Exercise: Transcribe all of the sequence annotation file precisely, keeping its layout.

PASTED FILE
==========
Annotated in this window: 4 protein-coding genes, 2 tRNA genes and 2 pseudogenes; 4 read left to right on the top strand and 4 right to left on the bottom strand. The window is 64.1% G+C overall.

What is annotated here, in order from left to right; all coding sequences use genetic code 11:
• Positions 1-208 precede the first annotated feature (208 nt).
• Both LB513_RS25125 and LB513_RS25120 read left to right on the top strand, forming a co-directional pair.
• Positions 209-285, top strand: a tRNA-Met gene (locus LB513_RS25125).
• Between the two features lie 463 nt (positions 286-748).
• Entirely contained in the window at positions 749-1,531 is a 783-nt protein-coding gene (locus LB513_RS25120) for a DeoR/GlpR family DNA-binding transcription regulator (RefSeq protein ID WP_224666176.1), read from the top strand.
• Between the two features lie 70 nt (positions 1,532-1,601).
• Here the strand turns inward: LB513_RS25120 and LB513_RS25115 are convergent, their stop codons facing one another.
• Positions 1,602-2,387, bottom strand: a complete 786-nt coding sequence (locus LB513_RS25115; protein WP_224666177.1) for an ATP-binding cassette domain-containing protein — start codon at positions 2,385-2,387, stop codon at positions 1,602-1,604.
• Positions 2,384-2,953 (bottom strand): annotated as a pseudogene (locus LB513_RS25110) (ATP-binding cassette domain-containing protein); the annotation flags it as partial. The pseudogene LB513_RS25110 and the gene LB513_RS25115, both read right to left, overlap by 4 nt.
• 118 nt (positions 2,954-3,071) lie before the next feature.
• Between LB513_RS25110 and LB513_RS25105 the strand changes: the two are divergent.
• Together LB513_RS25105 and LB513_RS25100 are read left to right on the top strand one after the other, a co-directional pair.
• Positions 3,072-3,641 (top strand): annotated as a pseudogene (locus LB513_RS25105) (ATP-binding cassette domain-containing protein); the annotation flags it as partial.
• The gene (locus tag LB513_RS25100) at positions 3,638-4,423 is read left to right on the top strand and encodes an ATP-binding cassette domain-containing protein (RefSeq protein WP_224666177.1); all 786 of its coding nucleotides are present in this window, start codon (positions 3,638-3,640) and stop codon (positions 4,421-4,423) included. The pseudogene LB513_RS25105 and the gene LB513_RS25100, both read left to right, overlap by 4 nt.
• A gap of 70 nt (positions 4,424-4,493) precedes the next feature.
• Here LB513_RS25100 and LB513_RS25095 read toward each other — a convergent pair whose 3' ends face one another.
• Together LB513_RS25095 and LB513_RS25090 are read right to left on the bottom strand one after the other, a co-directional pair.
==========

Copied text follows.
Annotated in this window: 4 protein-coding genes, 2 tRNA genes and 2 pseudogenes; 4 read left to right on the top strand and 4 right to left on the bottom strand. The window is 64.1% G+C overall.

What is annotated here, in order from left to right; all coding sequences use genetic code 11:
• Positions 1-208 precede the first annotated feature (208 nt).
• Both LB513_RS25125 and LB513_RS25120 read left to right on the top strand, forming a co-directional pair.
• Positions 209-285, top strand: a tRNA-Met gene (locus LB513_RS25125).
• Between the two features lie 463 nt (positions 286-748).
• Entirely contained in the window at positions 749-1,531 is a 783-nt protein-coding gene (locus LB513_RS25120) for a DeoR/GlpR family DNA-binding transcription regulator (RefSeq protein ID WP_224666176.1), read from the top strand.
• Between the two features lie 70 nt (positions 1,532-1,601).
• Here the strand turns inward: LB513_RS25120 and LB513_RS25115 are convergent, their stop codons facing one another.
• Positions 1,602-2,387, bottom strand: a complete 786-nt coding sequence (locus LB513_RS25115; protein WP_224666177.1) for an ATP-binding cassette domain-containing protein — start codon at positions 2,385-2,387, stop codon at positions 1,602-1,604.
• Positions 2,384-2,953 (bottom strand): annotated as a pseudogene (locus LB513_RS25110) (ATP-binding cassette domain-containing protein); the annotation flags it as partial. The pseudogene LB513_RS25110 and the gene LB513_RS25115, both read right to left, overlap by 4 nt.
• 118 nt (positions 2,954-3,071) lie before the next feature.
• Between LB513_RS25110 and LB513_RS25105 the strand changes: the two are divergent.
• Together LB513_RS25105 and LB513_RS25100 are read left to right on the top strand one after the other, a co-directional pair.
• Positions 3,072-3,641 (top strand): annotated as a pseudogene (locus LB513_RS25105) (ATP-binding cassette domain-containing protein); the annotation flags it as partial.
• The gene (locus tag LB513_RS25100) at positions 3,638-4,423 is read left to right on the top strand and encodes an ATP-binding cassette domain-containing protein (RefSeq protein WP_224666177.1); all 786 of its coding nucleotides are present in this window, start codon (positions 3,638-3,640) and stop codon (positions 4,421-4,423) included. The pseudogene LB513_RS25105 and the gene LB513_RS25100, both read left to right, overlap by 4 nt.
• A gap of 70 nt (positions 4,424-4,493) precedes the next feature.
• Here LB513_RS25100 and LB513_RS25095 read toward each other — a convergent pair whose 3' ends face one another.
• Together LB513_RS25095 and LB513_RS25090 are read right to left on the bottom strand one after the other, a co-directional pair.